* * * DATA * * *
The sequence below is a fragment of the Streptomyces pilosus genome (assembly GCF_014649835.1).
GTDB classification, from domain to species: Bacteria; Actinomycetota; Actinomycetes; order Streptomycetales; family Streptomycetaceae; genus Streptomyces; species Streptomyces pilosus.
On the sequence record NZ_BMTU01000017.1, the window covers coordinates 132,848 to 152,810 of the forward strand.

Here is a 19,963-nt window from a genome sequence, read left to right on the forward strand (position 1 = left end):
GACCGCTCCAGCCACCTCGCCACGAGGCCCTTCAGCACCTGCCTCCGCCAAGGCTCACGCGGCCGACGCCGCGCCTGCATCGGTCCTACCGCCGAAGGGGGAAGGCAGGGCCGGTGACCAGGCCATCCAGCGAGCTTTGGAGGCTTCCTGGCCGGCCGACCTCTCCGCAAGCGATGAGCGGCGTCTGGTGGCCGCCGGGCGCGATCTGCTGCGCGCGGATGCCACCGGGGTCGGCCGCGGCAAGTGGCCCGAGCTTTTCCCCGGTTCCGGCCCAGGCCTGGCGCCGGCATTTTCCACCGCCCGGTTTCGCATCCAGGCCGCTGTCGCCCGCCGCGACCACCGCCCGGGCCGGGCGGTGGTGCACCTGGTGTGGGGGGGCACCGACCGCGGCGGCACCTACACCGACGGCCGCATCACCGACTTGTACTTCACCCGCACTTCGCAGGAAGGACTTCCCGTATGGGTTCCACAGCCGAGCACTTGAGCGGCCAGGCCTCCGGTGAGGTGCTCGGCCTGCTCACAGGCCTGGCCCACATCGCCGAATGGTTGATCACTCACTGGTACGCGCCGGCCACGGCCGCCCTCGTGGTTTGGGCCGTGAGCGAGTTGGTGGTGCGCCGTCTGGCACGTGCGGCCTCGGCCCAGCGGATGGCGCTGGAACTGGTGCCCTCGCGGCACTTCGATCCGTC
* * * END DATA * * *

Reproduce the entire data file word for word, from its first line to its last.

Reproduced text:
The sequence below is a fragment of the Streptomyces pilosus genome (assembly GCF_014649835.1).
GTDB classification, from domain to species: Bacteria; Actinomycetota; Actinomycetes; order Streptomycetales; family Streptomycetaceae; genus Streptomyces; species Streptomyces pilosus.
On the sequence record NZ_BMTU01000017.1, the window covers coordinates 132,848 to 152,810 of the forward strand.

Here is a 19,963-nt window from a genome sequence, read left to right on the forward strand (position 1 = left end):
GACCGCTCCAGCCACCTCGCCACGAGGCCCTTCAGCACCTGCCTCCGCCAAGGCTCACGCGGCCGACGCCGCGCCTGCATCGGTCCTACCGCCGAAGGGGGAAGGCAGGGCCGGTGACCAGGCCATCCAGCGAGCTTTGGAGGCTTCCTGGCCGGCCGACCTCTCCGCAAGCGATGAGCGGCGTCTGGTGGCCGCCGGGCGCGATCTGCTGCGCGCGGATGCCACCGGGGTCGGCCGCGGCAAGTGGCCCGAGCTTTTCCCCGGTTCCGGCCCAGGCCTGGCGCCGGCATTTTCCACCGCCCGGTTTCGCATCCAGGCCGCTGTCGCCCGCCGCGACCACCGCCCGGGCCGGGCGGTGGTGCACCTGGTGTGGGGGGGCACCGACCGCGGCGGCACCTACACCGACGGCCGCATCACCGACTTGTACTTCACCCGCACTTCGCAGGAAGGACTTCCCGTATGGGTTCCACAGCCGAGCACTTGAGCGGCCAGGCCTCCGGTGAGGTGCTCGGCCTGCTCACAGGCCTGGCCCACATCGCCGAATGGTTGATCACTCACTGGTACGCGCCGGCCACGGCCGCCCTCGTGGTTTGGGCCGTGAGCGAGTTGGTGGTGCGCCGTCTGGCACGTGCGGCCTCGGCCCAGCGGATGGCGCTGGAACTGGTGCCCTCGCGGCACTTCGATCCGTC